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Tuesday, September 23, 2014

"Emma Watson To Men: Gender Equality Is Your Issue, Too"

"Emma Watson To Men: Gender Equality Is Your Issue, Too"
Here is the transcript of the Emma Watson's speech at the U.N.:

"Today we are launching a campaign HeForShe. I am reaching out to you because we need your help.
We must try to mobilize as many men and boys as possible to be advocates for change. We don’t just
want to talk about it. We want to try and make sure it’s tangible. I was appointed as Goodwill
Ambassador for UN Women 6 months ago.

The more I spoke about feminism, the more I realized that fighting for women’s rights has too often
become synonymous with man-hating. If there is one thing I know for certain is that this has to stop.
For the record, feminism by definition is the belief that men and women should have equal rights and
opportunities. It is the theory of political, economic and social equality of the sexes.
When I was 8, I was called bossy because I wanted to direct a play we would put on for our parents.
When at 14, I started to be sexualized by certain elements of the media. At 15, my girlfriends started
dropping out of sports teams because they didn’t want to appear masculine. At 18, my male friends
were unable to express their feelings.

I decided that I was a feminist. This seemed uncomplicated to me. But my recent research has shown
me that feminism has become an unpopular word. Women are choosing not to identify as feminists.
Apparently, [women’s expression is] seen as too strong, too aggressive, isolating, and anti-men,
unattractive even.

Why has the word become such an uncomfortable one? I think it is right I am paid the same as my
male counterparts. I think it is right that I should be able to make decisions about my own body. I think
it is right that women be involved on my behalf in the policies and decisions that will affect my life. I
think it is right that socially, I am afforded the same respect as men.

But sadly, I can say that there is no one country in the world where all women can expect to see these
rights. No country in the world can yet say that they achieved gender equality. These rights are
considered to be human rights but I am one of the lucky ones.

My life is a sheer privilege because my parents didn’t love me less because I was born a daughter.
My school did not limit me because I was a girl. My mentors didn't assume that I would go less far
because I might give birth to a child one day. These influences are the gender equality ambassadors
that made me who I am today. They may not know it but they are the inadvertent feminists needed in
the world today. We need more of those.

If you still hate the word, it is not the word that is important. It is the idea and the ambition behind it
because not all women have received the same rights I have. In fact, statistically, very few have.
In 1997, Hillary Clinton made a famous speech in Beijing about women’s rights. Sadly, many of the
things that she wanted to change are still true today. What struck me the most was that less than 30%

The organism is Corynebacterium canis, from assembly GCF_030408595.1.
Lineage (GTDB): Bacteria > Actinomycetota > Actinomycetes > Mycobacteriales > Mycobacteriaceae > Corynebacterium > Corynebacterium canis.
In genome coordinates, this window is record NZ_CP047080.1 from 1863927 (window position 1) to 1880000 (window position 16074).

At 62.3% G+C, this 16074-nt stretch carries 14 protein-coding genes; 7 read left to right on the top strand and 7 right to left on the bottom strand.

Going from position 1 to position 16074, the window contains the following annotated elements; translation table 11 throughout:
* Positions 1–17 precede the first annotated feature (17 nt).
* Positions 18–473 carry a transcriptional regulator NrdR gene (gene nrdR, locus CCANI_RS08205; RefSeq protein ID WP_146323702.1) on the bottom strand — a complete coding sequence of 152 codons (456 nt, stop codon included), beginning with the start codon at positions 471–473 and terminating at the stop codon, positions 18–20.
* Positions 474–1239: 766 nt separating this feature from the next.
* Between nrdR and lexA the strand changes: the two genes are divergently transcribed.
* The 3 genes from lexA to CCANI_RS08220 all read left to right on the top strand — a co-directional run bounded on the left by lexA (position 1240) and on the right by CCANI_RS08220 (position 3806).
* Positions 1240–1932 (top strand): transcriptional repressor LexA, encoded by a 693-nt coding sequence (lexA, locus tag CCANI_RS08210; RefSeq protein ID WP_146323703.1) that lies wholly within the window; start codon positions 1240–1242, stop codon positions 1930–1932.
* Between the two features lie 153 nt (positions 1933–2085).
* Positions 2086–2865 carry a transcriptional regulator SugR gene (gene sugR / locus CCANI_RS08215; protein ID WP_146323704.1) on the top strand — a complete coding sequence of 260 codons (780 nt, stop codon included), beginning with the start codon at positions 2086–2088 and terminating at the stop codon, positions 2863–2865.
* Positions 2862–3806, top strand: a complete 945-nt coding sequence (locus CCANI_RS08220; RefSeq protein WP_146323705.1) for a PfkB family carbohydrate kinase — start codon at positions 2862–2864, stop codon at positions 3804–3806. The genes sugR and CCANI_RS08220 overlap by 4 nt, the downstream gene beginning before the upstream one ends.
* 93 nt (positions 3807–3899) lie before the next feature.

of the audience were male. How can we effect change in the world when only half of it is invited or
being welcomed to participate in the conversation?

Men, I would like to give this opportunity to extend your formal invitation. Gender equality is your
issue, too. Because to date, I’ve seen my father’s role as a parent being valued less by society. I’ve
seen young men suffering from mental illness, unable to ask for help for fear it would make them less
of a man. In fact, in the UK, suicide is the biggest killer of men between 20 to 49, eclipsing road
accidents, cancer and heart disease. I’ve seen men fragile and insecure by what constitutes male
success. Men don’t have the benefits of equality, either.

We don’t often talk about men being imprisoned by gender stereotypes but I can see that they are.
When they are free, things will change for women as a natural consequence. If men don’t have to be
aggressive in order to be accepted, women won’t feel compelled to be submissive. If men don’t have
to control, women won’t have to be controlled.

Both men and women should feel free to be sensitive. Both men and women should feel free to be
strong. It is time that we all see gender as a spectrum instead of two sets of opposing ideals. We
should stop defining each other by what we are not and start defining ourselves by who we are. We can
all be freer and this is what HeForShe is about. It’s about freedom. I want men to take up this mantle
so that their daughters, sisters and mothers can be free from prejudice but also so that their sons
have permission to be vulnerable and human too, reclaim parts of themselves they abandoned and
in doing so, be a more true and complete version of themselves.

You might think: who is this Harry Potter girl? What is she doing at the UN? I’ve been asking myself
the same thing. All I know is that I care about this problem and I want to make it better. And having
seen what I’ve seen and given the chance, I feel it is my responsibility to say something. Statesman
Edmund Burke said all that is need for the forces of evil to triumph is for good men and women to do
nothing.

In my nervousness for this speech and in my moments of doubt, I told myself firmly: if not me, who? If
not now, when? If you cast doubts when opportunity is presented to you, I hope those words will be
helpful. Because the reality is if we do nothing, it will take 75 years or maybe 100 before women can
expect to be paid the same as men for the same work. 15.5 million girls will be married in the next 16
years as children. And at current rates, it won't be until 2086 before all rural African girls can have a
secondary education.

If you believe in equality, you might be one of the inadvertent feminists I spoke of earlier and for this I
applaud you. We must strive for a united world but the good news is we have a platform. It is called
HeForShe. I invite you to step forward, to be seen and I ask yourself: if not me, who? If not now, when?
Thank you."
--Emma Watson's speech at the U.N.

Saturday, September 20, 2014

"O Mio Babbino Caro" sung by Soprano Pumeza Matshikiza

Dear GOogler,